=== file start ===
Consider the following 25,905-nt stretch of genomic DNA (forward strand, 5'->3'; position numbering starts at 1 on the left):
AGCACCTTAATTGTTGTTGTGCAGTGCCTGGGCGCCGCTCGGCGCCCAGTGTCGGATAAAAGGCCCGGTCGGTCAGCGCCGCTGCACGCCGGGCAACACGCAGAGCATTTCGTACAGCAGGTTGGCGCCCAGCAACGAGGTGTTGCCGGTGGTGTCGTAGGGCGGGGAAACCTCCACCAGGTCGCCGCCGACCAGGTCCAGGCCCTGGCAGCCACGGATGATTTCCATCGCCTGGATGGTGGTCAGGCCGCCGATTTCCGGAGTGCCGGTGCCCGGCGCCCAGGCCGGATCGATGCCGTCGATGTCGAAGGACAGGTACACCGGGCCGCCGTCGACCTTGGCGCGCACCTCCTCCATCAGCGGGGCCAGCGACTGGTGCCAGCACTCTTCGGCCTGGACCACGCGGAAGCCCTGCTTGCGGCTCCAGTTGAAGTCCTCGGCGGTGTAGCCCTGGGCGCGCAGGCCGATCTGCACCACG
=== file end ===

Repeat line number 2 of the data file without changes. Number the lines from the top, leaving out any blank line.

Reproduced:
AGCACCTTAATTGTTGTTGTGCAGTGCCTGGGCGCCGCTCGGCGCCCAGTGTCGGATAAAAGGCCCGGTCGGTCAGCGCCGCTGCACGCCGGGCAACACGCAGAGCATTTCGTACAGCAGGTTGGCGCCCAGCAACGAGGTGTTGCCGGTGGTGTCGTAGGGCGGGGAAACCTCCACCAGGTCGCCGCCGACCAGGTCCAGGCCCTGGCAGCCACGGATGATTTCCATCGCCTGGATGGTGGTCAGGCCGCCGATTTCCGGAGTGCCGGTGCCCGGCGCCCAGGCCGGATCGATGCCGTCGATGTCGAAGGACAGGTACACCGGGCCGCCGTCGACCTTGGCGCGCACCTCCTCCATCAGCGGGGCCAGCGACTGGTGCCAGCACTCTTCGGCCTGGACCACGCGGAAGCCCTGCTTGCGGCTCCAGTTGAAGTCCTCGGCGGTGTAGCCCTGGGCGCGCAGGCCGATCTGCACCACG